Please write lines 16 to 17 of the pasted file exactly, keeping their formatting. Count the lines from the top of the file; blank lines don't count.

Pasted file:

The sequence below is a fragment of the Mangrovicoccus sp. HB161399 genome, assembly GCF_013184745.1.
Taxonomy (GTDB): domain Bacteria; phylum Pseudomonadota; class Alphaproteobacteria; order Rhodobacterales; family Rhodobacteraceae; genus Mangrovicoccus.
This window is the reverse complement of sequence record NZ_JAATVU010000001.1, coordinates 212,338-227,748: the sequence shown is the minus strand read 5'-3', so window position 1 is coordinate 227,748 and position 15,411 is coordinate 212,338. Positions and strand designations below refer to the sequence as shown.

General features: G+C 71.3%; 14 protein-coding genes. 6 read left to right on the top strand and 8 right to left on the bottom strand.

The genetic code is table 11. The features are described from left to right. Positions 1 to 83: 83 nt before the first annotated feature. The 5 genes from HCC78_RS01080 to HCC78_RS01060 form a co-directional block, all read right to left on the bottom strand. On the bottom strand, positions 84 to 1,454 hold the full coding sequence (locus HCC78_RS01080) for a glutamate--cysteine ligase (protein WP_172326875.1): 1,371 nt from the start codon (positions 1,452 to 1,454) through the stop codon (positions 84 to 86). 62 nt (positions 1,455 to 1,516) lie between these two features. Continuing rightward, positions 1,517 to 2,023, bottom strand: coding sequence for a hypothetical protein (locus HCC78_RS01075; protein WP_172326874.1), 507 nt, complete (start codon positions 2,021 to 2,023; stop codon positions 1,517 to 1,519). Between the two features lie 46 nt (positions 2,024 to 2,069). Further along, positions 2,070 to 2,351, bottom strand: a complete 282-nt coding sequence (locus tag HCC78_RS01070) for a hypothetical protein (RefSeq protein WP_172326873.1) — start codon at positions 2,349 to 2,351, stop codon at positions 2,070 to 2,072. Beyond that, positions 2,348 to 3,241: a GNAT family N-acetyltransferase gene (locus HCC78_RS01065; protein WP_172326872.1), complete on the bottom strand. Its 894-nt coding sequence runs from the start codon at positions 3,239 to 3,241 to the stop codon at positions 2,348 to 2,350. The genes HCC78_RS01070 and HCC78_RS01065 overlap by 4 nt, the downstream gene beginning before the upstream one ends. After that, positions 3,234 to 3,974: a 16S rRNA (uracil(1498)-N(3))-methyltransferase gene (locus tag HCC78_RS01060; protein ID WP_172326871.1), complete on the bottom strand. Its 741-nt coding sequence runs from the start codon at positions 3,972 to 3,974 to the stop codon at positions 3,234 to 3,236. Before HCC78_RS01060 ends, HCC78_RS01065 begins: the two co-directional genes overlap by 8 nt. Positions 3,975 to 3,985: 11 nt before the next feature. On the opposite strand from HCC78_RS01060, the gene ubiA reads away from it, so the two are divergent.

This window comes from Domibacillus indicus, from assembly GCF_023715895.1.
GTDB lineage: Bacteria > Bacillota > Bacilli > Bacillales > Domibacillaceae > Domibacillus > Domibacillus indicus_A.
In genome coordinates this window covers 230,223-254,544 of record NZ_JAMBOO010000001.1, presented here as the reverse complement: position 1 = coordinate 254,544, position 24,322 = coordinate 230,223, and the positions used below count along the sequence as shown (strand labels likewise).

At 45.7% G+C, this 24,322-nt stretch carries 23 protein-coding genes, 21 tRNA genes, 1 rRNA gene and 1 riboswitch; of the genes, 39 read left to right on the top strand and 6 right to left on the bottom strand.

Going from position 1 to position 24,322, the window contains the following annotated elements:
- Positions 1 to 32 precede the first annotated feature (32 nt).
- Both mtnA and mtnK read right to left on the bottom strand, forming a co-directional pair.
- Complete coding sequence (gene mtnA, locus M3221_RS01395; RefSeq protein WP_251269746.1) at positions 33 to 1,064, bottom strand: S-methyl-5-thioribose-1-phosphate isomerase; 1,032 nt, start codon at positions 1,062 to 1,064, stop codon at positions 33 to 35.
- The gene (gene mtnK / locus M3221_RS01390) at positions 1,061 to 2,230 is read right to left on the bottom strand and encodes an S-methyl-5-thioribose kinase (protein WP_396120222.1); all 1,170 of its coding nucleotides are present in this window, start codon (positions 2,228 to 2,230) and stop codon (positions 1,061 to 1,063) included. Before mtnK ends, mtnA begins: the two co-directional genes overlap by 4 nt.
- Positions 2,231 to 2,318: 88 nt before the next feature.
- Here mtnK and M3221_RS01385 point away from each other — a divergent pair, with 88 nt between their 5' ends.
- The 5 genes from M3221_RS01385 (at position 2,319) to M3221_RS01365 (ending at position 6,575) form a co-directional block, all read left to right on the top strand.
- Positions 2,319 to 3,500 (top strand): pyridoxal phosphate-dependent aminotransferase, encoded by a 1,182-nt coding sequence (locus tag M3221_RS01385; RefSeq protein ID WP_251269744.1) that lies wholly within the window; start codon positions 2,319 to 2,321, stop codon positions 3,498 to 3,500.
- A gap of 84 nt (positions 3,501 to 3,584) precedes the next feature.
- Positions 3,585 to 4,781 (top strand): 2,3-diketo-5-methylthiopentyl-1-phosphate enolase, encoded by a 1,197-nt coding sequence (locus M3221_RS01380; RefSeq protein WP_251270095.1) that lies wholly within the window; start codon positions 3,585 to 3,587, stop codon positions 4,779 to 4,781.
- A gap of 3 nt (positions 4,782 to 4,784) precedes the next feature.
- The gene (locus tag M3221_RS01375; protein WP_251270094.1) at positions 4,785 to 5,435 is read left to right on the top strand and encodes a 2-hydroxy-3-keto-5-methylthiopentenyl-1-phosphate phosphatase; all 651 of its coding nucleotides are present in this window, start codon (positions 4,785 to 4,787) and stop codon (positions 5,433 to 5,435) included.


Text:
- Here mtnK and M3221_RS01385 point away from each other — a divergent pair, with 88 nt between their 5' ends.
- The 5 genes from M3221_RS01385 (at position 2,319) to M3221_RS01365 (ending at position 6,575) form a co-directional block, all read left to right on the top strand.